I’d like to pretend that it is in some way appropriate that our penultimate post for 2K10 is a song by the former keyboard player from Kid Creole and the Coconuts…
Martin Skidmore: Back after 27 years away, and sounding odd. Yes, it’s still Latino music and yes it’s sort of dancey, but it’s a weird track, Coati sounding sort of sinister over a twisted version of some sort of Latino dance and something like buzzing techno. Hard to sum up, but I can picture it soundtracking a Latin American Twin Peaks in my head. Excellent.
Alfred Soto: Welcome back, guys! Where’s the Kid?
Michaelangelo Matos: Wow: he made a track. Not a song, not a record; dance-fan lingo for something so purely intended for dancing and deejaying that whether you can sit and listen to it is sort of beside the point. The methodology is similar to the kind of 12-inches Coati Mundi was making with Kid Creole and Dr. Buzzard’s before (keep the arrangement moving and lively) even if the means are more modern: hard, bare rhythm track with various grinding oscillations acting as decoration, along with occasional woodwinds, voices, and FX. It’s a Latin-flavored dub, something I don’t believe I’ve heard nearly enough of.
Frank Kogan: Afro-Latino drumming, perhaps the most public music in the world, sounding here as if it were created in someone’s brainwaves and injected directly into the listener’s bloodstream, where it bubbles nervously. Gets under the skin, as they say.
Chuck Eddy: The rest of Dancing For The Cabana Code In The Land Of Boo-Hoo is a likeably goofy and half-finished kind of electro-salsa chant-dance music making occasional statements about dogs and debt and apple-polishers, but this very anomalous cut (also a 12-inch B-side) is… well, quite possibly as intense, energized, obsessive, and ominous, with as much red blood flowing through its veins as any “electronica” I’ve heard in the past two decades. I don’t catch all the words (guess I could look them up), but the music resides at the precise juncture of Dinosaur L’s “Corn Belt” (i.e., Arthur Russell when he was awesome not boring), Sven Vath in his weird old Teutonic 16 Bit/Off days, and probably some early Chicago acid-house by Phuture or Bam Bam — if those guys had all recorded in South America. I have no idea if that’s what the man a/k/a Andy “Sugar Coated” Hernandez was going for here, or if it’s mere coincidence (maybe he wrote it 25 years ago himself??); also have no idea if those sorts of oddball ’80s reference points would necessitate techno experts to dismiss this as “dated.” If so, they’re nuts, because from the era of such music, judging from everything I’ve heard since, techno has been in constant retreat. Until now, maybe.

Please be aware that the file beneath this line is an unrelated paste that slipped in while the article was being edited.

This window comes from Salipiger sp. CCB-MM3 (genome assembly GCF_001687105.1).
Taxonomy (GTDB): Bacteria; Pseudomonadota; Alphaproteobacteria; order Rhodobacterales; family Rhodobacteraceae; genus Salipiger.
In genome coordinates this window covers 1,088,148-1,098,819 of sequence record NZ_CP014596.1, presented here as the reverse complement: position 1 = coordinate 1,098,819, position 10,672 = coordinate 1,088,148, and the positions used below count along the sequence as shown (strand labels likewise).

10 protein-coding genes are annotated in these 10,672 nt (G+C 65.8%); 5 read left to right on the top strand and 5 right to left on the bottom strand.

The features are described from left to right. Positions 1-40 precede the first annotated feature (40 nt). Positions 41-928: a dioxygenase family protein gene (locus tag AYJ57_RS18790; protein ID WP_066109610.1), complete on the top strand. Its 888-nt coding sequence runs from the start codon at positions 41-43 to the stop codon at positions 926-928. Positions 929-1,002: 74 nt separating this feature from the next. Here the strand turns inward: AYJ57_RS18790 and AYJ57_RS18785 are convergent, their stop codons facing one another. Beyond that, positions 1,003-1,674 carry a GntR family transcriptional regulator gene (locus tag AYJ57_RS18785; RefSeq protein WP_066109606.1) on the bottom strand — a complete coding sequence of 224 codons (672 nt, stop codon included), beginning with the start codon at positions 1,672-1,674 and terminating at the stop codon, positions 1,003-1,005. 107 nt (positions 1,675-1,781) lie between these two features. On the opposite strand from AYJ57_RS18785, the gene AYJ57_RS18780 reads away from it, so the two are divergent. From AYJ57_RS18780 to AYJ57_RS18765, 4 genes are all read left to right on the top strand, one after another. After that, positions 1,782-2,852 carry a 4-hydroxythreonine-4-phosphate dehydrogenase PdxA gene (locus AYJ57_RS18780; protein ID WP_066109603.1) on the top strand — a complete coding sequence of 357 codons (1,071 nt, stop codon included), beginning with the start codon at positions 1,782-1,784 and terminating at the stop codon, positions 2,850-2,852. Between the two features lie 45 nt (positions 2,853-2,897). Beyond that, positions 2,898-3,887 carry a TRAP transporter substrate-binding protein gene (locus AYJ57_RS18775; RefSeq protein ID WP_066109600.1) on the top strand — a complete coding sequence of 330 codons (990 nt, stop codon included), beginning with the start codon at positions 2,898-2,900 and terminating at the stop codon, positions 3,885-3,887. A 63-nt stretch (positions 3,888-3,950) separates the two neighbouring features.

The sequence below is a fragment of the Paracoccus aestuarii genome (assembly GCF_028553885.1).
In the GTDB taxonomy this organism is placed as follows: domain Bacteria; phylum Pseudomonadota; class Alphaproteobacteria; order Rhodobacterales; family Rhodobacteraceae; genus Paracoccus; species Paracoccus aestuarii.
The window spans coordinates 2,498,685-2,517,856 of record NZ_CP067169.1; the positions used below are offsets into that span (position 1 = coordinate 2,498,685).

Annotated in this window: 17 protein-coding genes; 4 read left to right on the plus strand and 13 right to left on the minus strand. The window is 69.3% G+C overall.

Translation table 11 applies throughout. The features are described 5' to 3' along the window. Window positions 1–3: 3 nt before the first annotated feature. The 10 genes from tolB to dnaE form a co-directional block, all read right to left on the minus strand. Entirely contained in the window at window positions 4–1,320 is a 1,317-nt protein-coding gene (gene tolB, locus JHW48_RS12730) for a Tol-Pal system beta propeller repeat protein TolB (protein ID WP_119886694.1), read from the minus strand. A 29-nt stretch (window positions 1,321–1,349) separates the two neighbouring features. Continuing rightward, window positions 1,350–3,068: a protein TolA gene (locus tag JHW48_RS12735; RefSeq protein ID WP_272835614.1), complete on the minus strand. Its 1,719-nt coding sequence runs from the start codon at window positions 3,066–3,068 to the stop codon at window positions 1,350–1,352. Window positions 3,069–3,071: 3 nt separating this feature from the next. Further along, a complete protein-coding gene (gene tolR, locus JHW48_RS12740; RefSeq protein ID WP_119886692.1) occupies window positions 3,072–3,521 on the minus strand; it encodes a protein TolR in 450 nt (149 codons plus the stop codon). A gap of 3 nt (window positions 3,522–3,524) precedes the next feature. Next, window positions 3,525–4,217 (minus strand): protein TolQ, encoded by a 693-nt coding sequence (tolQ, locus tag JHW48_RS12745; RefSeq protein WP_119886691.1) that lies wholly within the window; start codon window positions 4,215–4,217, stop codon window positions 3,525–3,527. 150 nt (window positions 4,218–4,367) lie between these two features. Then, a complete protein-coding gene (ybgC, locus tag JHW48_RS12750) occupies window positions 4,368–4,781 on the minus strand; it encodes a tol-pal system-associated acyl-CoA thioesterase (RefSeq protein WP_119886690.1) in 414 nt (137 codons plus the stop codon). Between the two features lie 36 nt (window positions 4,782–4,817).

Jonathan Bogart: James Bond meets dark disco with some half-hearted toasting. If it’s better than that sounds, there’s still an upper limit to how good that can get.
Anthony Easton: The best of Louis Prima’s Jungle Book, combined with the jungle drum setting of my childhood electronic keyboard and mashed up in a favela for all of yr Ibizia needs. Kind of awesome in a pan-global beatdown kind of way.
Mallory O’Donnell: Killer roots house from a dude whose roots run much deeper than house. Just the kind of thing I want to hear at peak time, when my senses are enflamed and my body is completely sublimated to a throbbing, slightly unforgiving beat. What’s unexpected is how precise and modern it all sounds, excepting perhaps a certain amount of hard-house malingering between 3:15 and 3:45. Still, if this dude was 18, we’d probably all be giving it a .